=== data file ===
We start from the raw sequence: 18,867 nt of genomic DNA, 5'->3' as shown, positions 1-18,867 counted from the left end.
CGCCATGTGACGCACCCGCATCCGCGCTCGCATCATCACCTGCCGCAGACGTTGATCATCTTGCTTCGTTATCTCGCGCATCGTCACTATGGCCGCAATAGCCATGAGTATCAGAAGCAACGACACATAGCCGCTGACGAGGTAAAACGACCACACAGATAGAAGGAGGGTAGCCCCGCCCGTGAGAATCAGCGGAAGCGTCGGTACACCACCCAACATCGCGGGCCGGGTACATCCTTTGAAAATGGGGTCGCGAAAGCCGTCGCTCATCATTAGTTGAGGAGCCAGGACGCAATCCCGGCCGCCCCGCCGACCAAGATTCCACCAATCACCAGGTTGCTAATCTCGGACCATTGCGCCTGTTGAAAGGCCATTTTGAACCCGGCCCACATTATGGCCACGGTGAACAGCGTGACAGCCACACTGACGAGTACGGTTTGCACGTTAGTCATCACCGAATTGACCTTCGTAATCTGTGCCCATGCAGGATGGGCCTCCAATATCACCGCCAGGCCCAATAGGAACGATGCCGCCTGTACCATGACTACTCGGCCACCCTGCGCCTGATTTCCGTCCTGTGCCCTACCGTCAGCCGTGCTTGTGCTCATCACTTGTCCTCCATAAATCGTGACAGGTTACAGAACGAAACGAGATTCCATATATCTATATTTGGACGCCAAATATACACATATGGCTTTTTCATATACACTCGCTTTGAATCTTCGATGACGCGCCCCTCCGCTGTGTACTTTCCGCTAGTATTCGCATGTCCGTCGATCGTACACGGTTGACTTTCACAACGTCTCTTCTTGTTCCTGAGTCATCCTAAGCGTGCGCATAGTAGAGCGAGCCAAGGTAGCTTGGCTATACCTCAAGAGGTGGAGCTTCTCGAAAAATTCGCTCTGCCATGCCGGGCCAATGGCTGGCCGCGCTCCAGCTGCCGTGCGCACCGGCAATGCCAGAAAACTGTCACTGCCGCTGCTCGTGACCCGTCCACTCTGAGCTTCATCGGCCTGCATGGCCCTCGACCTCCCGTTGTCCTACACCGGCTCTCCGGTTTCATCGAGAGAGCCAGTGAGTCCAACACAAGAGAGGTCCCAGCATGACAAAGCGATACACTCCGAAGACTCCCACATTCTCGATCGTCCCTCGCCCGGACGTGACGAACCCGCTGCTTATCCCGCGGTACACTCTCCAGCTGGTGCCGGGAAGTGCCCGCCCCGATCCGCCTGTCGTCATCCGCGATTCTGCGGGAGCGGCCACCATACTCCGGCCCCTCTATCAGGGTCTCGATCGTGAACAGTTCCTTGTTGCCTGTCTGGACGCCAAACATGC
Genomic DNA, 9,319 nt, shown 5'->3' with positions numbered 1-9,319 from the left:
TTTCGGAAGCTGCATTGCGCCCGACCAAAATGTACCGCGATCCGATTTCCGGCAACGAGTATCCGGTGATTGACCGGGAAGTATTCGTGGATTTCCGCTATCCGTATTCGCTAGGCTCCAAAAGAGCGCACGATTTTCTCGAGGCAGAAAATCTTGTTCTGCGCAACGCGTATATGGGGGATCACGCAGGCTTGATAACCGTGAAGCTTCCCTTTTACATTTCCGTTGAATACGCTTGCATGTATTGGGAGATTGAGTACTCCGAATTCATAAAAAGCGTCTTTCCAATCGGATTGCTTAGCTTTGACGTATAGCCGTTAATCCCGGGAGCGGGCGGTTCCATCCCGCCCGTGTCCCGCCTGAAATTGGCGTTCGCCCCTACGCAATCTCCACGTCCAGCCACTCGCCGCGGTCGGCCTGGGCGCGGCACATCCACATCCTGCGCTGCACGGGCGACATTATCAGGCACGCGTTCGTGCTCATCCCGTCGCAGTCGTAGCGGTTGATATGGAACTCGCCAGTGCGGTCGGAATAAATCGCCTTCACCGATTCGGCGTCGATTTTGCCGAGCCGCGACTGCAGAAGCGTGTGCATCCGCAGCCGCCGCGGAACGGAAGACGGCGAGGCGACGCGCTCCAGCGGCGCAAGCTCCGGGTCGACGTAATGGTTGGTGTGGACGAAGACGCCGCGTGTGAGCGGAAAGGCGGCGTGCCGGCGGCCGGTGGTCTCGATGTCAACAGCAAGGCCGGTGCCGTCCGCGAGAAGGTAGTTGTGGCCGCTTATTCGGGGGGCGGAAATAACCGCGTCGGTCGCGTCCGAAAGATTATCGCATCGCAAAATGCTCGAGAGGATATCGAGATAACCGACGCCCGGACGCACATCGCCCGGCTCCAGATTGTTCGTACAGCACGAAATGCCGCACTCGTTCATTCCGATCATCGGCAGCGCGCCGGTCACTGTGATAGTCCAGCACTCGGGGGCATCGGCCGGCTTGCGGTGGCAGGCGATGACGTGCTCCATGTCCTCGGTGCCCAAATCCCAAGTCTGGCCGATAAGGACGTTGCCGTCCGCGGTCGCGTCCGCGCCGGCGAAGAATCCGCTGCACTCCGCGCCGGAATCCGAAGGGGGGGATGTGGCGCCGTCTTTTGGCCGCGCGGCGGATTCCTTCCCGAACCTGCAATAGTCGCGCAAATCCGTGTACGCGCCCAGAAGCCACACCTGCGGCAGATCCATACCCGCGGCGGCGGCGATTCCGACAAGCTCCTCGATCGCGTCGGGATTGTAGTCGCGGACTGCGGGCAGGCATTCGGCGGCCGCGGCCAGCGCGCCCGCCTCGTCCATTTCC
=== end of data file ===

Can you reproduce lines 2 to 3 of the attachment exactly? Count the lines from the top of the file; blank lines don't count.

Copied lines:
CGCCATGTGACGCACCCGCATCCGCGCTCGCATCATCACCTGCCGCAGACGTTGATCATCTTGCTTCGTTATCTCGCGCATCGTCACTATGGCCGCAATAGCCATGAGTATCAGAAGCAACGACACATAGCCGCTGACGAGGTAAAACGACCACACAGATAGAAGGAGGGTAGCCCCGCCCGTGAGAATCAGCGGAAGCGTCGGTACACCACCCAACATCGCGGGCCGGGTACATCCTTTGAAAATGGGGTCGCGAAAGCCGTCGCTCATCATTAGTTGAGGAGCCAGGACGCAATCCCGGCCGCCCCGCCGACCAAGATTCCACCAATCACCAGGTTGCTAATCTCGGACCATTGCGCCTGTTGAAAGGCCATTTTGAACCCGGCCCACATTATGGCCACGGTGAACAGCGTGACAGCCACACTGACGAGTACGGTTTGCACGTTAGTCATCACCGAATTGACCTTCGTAATCTGTGCCCATGCAGGATGGGCCTCCAATATCACCGCCAGGCCCAATAGGAACGATGCCGCCTGTACCATGACTACTCGGCCACCCTGCGCCTGATTTCCGTCCTGTGCCCTACCGTCAGCCGTGCTTGTGCTCATCACTTGTCCTCCATAAATCGTGACAGGTTACAGAACGAAACGAGATTCCATATATCTATATTTGGACGCCAAATATACACATATGGCTTTTTCATATACACTCGCTTTGAATCTTCGATGACGCGCCCCTCCGCTGTGTACTTTCCGCTAGTATTCGCATGTCCGTCGATCGTACACGGTTGACTTTCACAACGTCTCTTCTTGTTCCTGAGTCATCCTAAGCGTGCGCATAGTAGAGCGAGCCAAGGTAGCTTGGCTATACCTCAAGAGGTGGAGCTTCTCGAAAAATTCGCTCTGCCATGCCGGGCCAATGGCTGGCCGCGCTCCAGCTGCCGTGCGCACCGGCAATGCCAGAAAACTGTCACTGCCGCTGCTCGTGACCCGTCCACTCTGAGCTTCATCGGCCTGCATGGCCCTCGACCTCCCGTTGTCCTACACCGGCTCTCCGGTTTCATCGAGAGAGCCAGTGAGTCCAACACAAGAGAGGTCCCAGCATGACAAAGCGATACACTCCGAAGACTCCCACATTCTCGATCGTCCCTCGCCCGGACGTGACGAACCCGCTGCTTATCCCGCGGTACACTCTCCAGCTGGTGCCGGGAAGTGCCCGCCCCGATCCGCCTGTCGTCATCCGCGATTCTGCGGGAGCGGCCACCATACTCCGGCCCCTCTATCAGGGTCTCGATCGTGAACAGTTCCTTGTTGCCTGTCTGGACGCCAAACATGC
Genomic DNA, 9,319 nt, shown 5'->3' with positions numbered 1-9,319 from the left: